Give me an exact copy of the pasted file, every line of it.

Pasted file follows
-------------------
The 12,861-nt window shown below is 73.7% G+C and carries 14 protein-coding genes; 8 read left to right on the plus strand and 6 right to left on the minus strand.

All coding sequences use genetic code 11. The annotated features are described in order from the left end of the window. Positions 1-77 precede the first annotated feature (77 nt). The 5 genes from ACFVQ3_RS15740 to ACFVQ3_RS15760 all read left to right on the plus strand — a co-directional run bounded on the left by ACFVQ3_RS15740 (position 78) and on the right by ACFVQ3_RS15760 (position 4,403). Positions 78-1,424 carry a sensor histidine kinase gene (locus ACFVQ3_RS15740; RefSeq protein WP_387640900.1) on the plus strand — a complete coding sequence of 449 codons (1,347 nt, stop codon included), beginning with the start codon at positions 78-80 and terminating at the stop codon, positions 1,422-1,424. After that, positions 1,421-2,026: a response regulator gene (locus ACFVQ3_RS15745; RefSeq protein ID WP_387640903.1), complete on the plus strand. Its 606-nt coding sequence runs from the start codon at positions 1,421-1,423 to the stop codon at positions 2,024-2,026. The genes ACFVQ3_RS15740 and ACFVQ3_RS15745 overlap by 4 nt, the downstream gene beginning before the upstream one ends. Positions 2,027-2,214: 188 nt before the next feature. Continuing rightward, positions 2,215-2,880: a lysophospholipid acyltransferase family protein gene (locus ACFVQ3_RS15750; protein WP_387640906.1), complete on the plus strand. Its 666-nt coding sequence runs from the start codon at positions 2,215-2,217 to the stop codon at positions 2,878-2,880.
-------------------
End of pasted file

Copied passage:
The 12,861-nt window shown below is 73.7% G+C and carries 14 protein-coding genes; 8 read left to right on the plus strand and 6 right to left on the minus strand.

All coding sequences use genetic code 11. The annotated features are described in order from the left end of the window. Positions 1-77 precede the first annotated feature (77 nt). The 5 genes from ACFVQ3_RS15740 to ACFVQ3_RS15760 all read left to right on the plus strand — a co-directional run bounded on the left by ACFVQ3_RS15740 (position 78) and on the right by ACFVQ3_RS15760 (position 4,403). Positions 78-1,424 carry a sensor histidine kinase gene (locus ACFVQ3_RS15740; RefSeq protein WP_387640900.1) on the plus strand — a complete coding sequence of 449 codons (1,347 nt, stop codon included), beginning with the start codon at positions 78-80 and terminating at the stop codon, positions 1,422-1,424. After that, positions 1,421-2,026: a response regulator gene (locus ACFVQ3_RS15745; RefSeq protein ID WP_387640903.1), complete on the plus strand. Its 606-nt coding sequence runs from the start codon at positions 1,421-1,423 to the stop codon at positions 2,024-2,026. The genes ACFVQ3_RS15740 and ACFVQ3_RS15745 overlap by 4 nt, the downstream gene beginning before the upstream one ends. Positions 2,027-2,214: 188 nt before the next feature. Continuing rightward, positions 2,215-2,880: a lysophospholipid acyltransferase family protein gene (locus ACFVQ3_RS15750; protein WP_387640906.1), complete on the plus strand. Its 666-nt coding sequence runs from the start codon at positions 2,215-2,217 to the stop codon at positions 2,878-2,880.